Pakistan: Now or Never?
Perspectives on Pakistan
Back in 2008, even before Barack Obama was elected, Washington pundits were urging him to adopt a new regional approach to Afghanistan and Pakistan involving Russia, India, China, Saudi Arabia and even Iran. The basic argument was that more troops alone would not solve the problems, and that the new U.S administration needed to subsume other foreign policy goals to the interests of winning a regional consensus on stabilising Afghanistan.
It would be simplistic to suggest that the Obama administration’s decision to cancel plans to build a missile-shield in eastern Europe was motivated purely — or even primarily — by a need to seek Russian help in Afghanistan. But it certainly serves as a powerful reminder about how far that need to seek a “grand bargain” on Afghanistan may be reshaping and influencing policy decisions around the world.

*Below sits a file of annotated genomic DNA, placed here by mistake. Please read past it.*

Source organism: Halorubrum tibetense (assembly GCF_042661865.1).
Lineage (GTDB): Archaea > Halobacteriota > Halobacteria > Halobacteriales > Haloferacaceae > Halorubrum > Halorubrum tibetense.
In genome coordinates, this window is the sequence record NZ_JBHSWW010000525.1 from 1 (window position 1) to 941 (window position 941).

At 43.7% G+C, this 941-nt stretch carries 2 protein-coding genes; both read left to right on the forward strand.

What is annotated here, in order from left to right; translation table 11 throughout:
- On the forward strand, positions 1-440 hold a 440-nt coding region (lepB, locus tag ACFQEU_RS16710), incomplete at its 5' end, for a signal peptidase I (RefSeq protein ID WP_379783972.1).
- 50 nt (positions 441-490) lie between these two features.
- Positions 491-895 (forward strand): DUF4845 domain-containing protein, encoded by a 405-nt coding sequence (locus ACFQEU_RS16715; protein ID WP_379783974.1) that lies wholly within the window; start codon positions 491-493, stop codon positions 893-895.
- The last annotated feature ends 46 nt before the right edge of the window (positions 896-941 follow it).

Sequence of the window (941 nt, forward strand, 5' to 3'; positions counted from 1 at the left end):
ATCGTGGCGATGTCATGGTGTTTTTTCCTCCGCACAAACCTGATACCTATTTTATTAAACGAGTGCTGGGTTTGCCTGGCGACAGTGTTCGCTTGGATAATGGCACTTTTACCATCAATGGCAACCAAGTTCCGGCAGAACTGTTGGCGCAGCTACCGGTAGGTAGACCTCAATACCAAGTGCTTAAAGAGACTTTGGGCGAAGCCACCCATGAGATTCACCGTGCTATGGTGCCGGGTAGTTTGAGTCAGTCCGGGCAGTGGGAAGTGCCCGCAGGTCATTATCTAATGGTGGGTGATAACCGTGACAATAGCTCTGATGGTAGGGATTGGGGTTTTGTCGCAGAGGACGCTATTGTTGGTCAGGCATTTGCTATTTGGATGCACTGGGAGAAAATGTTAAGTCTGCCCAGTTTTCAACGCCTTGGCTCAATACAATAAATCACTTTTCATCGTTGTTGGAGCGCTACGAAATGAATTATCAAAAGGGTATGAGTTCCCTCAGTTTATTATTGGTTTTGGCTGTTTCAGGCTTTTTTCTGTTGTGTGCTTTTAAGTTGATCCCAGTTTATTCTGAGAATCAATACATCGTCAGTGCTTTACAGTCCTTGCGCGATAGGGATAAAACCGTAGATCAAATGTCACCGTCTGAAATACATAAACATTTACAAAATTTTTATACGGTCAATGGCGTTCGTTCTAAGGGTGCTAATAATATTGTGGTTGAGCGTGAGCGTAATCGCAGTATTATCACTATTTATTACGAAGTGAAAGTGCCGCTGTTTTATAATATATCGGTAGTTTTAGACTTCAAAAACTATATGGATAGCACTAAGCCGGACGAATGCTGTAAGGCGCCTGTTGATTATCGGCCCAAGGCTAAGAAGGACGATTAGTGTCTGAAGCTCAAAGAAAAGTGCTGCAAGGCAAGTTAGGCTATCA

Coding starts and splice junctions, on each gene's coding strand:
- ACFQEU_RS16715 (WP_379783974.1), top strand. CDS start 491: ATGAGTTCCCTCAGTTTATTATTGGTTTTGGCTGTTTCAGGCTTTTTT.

“Securing Afghanistan and its region will require an international presence for many years, but only a regional diplomatic initiative that creates a consensus to place stabilizing Afghanistan ahead of other objectives could make a long-term international deployment possible,” Barnett Rubin and Ahmed Rashid argued in their much-cited 2008 policy paper titled “From Great Game to Grand Bargain”. (pdf document).
Many of those arguments reappeared in a more recent report by the Asia Society (pdf document) — formerly chaired by U.S special envoy to Afghanistan Richard Holbrooke – so they are worth studying closely.